Making an exception to the rule invites an erosion of compliance with the rule. This again leads to a tragic outcome of more deaths and infections.
The incoherence of the argument for easing physical distance inside the PUVs is made stark when the proponents of such favor keeping a distance of at least one meter inside the transportation station. But the risk of getting infected is higher on the PUV because of the longer time spent in its enclosed space.
It is likewise surprising that the decision did not take into consideration the unintended consequences of the reduction of physical distance on PUVs. To illustrate, we observe a positive change in the behavior of some commuters who have shifted from driving private vehicles to riding buses, thanks to the convenience brought about by the dedicated bus lanes and the safety measures like physical distancing on buses. But with the abandonment of physical distancing, the educated and informed commuters will abandon the PUVs and return to private vehicle ridership. This will aggravate traffic congestion and weaken the support for public transport.
Meantime, those without private vehicles—the poor and toiling masses—will bear the brunt of the new infections arising from the abandonment of physical distancing. Thus, such policy is anti-worker, anti-poor.
Bereft of hard data or evidence on the impact of relaxing physical distancing on PUVs, its proponents merely point to countries that do not practice physical distancing on buses and trains. They cite China, Japan, Korea, Singapore Taiwan, and Vietnam. Talk about context! These countries have already flattened the curve or have been relatively successful in containing COVID-19. The Philippine situation, on the other hand, remains precarious.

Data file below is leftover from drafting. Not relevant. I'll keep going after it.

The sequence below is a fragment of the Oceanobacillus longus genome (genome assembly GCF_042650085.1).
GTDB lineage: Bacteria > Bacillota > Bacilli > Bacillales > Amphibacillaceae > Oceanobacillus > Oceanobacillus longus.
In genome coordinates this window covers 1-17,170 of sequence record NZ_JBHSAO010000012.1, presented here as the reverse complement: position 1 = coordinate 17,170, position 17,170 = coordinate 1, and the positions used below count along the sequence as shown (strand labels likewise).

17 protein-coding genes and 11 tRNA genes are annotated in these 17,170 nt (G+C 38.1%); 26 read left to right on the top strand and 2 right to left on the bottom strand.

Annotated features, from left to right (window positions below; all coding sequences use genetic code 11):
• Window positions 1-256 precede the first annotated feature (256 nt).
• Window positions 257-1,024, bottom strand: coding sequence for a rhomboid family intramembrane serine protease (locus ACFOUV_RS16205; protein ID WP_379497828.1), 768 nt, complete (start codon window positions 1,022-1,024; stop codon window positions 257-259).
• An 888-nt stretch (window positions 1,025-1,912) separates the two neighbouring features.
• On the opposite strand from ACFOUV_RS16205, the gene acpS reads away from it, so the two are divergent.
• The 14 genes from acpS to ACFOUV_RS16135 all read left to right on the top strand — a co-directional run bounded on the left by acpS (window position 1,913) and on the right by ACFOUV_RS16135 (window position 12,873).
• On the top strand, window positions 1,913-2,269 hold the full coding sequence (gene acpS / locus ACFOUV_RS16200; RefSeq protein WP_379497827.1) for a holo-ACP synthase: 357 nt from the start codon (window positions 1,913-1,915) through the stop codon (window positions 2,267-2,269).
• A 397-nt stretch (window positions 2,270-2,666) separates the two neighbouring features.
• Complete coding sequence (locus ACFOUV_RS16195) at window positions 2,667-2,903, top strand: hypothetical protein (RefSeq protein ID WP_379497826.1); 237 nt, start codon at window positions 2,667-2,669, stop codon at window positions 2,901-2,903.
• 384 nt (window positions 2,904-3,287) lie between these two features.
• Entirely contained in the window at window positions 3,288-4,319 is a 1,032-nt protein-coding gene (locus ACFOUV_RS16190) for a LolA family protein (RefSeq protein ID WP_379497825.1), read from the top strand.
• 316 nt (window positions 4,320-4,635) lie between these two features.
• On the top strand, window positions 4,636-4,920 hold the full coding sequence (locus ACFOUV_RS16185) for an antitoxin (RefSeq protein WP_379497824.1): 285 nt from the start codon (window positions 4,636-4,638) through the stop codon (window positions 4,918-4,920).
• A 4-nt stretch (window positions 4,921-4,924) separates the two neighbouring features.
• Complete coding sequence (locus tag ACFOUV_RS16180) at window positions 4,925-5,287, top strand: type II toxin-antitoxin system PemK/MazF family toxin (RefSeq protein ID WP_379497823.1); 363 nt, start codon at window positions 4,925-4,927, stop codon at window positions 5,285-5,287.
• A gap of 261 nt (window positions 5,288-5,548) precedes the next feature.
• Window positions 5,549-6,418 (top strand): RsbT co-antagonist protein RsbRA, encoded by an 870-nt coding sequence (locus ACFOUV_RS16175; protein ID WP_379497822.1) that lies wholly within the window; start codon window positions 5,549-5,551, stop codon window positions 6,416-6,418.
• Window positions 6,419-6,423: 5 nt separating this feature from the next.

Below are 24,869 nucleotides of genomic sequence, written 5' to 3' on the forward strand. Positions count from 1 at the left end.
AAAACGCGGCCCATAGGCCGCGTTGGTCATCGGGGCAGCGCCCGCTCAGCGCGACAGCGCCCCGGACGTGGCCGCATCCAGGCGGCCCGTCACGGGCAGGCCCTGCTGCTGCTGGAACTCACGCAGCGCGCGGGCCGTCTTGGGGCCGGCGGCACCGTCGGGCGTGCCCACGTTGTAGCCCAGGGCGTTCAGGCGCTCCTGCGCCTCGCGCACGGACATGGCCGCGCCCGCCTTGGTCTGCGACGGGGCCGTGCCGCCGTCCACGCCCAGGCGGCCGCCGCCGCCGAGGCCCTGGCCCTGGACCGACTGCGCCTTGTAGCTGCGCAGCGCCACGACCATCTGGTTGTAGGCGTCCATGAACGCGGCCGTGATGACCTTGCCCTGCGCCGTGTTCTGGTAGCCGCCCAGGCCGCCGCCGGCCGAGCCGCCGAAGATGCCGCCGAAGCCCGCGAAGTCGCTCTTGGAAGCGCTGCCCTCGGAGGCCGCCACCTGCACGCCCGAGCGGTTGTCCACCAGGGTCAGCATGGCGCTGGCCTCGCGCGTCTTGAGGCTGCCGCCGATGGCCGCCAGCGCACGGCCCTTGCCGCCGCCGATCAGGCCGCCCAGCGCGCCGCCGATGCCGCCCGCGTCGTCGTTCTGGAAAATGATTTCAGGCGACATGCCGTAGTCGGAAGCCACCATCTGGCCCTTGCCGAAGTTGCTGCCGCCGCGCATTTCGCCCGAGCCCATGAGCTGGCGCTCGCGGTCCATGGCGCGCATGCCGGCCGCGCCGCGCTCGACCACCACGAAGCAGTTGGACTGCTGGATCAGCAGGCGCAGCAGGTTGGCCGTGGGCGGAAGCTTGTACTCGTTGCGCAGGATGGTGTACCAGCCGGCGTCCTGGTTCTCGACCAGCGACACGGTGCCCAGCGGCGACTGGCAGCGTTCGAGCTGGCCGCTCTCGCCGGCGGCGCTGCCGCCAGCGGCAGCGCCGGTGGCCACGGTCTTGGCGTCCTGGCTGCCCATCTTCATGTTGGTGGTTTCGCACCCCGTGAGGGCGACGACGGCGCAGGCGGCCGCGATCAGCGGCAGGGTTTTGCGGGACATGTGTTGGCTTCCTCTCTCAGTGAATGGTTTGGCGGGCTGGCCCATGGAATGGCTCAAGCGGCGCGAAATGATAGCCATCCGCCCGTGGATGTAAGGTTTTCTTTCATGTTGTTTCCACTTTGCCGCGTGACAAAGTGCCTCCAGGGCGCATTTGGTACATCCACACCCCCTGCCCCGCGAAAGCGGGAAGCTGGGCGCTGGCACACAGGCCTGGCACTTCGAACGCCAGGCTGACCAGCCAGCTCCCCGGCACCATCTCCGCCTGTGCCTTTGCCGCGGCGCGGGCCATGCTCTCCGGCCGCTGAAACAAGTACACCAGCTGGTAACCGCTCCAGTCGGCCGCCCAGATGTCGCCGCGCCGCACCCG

We expect policy-makers to be aware of the importance of sequencing. The proper sequencing is: Flatten first the curve, only then do we consider the relaxation of physical distancing.
Which brings us to an important message that prominent economists elsewhere have emphasized: That there is actually no tradeoff between protecting health and recovering the economy. This idea is succinctly articulated in an article titled “Which countries have protected both health and the economy in the pandemic?” (Joe Hassell, September 3, 2020, ourworldindata.org).
First, “Comparing the COVID-19 death rate with the latest GDP data,…countries that have managed to protect their population’s health in the pandemic have generally also protected their economy.”
Second: “As well as saving lives, countries controlling the outbreak effectively may have adopted the best economic strategy, too.”
Accordingly, this policy of reducing physical distancing will cause harm to our health, especially to the health of our workers, and will further damage the economy. (September 16, 2020)
Disclaimer: The views in this blog are those of the blogger and do not necessarily reflect the views of ABS-CBN Corp.